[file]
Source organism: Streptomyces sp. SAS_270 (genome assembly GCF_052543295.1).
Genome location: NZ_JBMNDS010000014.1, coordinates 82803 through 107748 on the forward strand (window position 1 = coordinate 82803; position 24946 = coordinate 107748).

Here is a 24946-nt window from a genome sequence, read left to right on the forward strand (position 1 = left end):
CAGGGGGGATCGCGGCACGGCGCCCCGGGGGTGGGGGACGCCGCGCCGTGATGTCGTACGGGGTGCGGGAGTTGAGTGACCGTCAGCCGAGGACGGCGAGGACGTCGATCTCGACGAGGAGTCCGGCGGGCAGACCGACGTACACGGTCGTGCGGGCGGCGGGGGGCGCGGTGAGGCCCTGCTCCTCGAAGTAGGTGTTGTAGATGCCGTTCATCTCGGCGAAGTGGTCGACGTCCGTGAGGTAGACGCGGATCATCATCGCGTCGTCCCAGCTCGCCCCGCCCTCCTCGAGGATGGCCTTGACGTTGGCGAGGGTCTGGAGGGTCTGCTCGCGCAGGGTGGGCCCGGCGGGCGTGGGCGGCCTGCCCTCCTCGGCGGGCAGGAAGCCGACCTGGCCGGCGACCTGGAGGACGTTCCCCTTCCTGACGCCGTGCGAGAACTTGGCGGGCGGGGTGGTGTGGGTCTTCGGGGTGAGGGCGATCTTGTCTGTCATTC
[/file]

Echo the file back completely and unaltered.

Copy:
Source organism: Streptomyces sp. SAS_270 (genome assembly GCF_052543295.1).
Genome location: NZ_JBMNDS010000014.1, coordinates 82803 through 107748 on the forward strand (window position 1 = coordinate 82803; position 24946 = coordinate 107748).

Here is a 24946-nt window from a genome sequence, read left to right on the forward strand (position 1 = left end):
CAGGGGGGATCGCGGCACGGCGCCCCGGGGGTGGGGGACGCCGCGCCGTGATGTCGTACGGGGTGCGGGAGTTGAGTGACCGTCAGCCGAGGACGGCGAGGACGTCGATCTCGACGAGGAGTCCGGCGGGCAGACCGACGTACACGGTCGTGCGGGCGGCGGGGGGCGCGGTGAGGCCCTGCTCCTCGAAGTAGGTGTTGTAGATGCCGTTCATCTCGGCGAAGTGGTCGACGTCCGTGAGGTAGACGCGGATCATCATCGCGTCGTCCCAGCTCGCCCCGCCCTCCTCGAGGATGGCCTTGACGTTGGCGAGGGTCTGGAGGGTCTGCTCGCGCAGGGTGGGCCCGGCGGGCGTGGGCGGCCTGCCCTCCTCGGCGGGCAGGAAGCCGACCTGGCCGGCGACCTGGAGGACGTTCCCCTTCCTGACGCCGTGCGAGAACTTGGCGGGCGGGGTGGTGTGGGTCTTCGGGGTGAGGGCGATCTTGTCTGTCATTC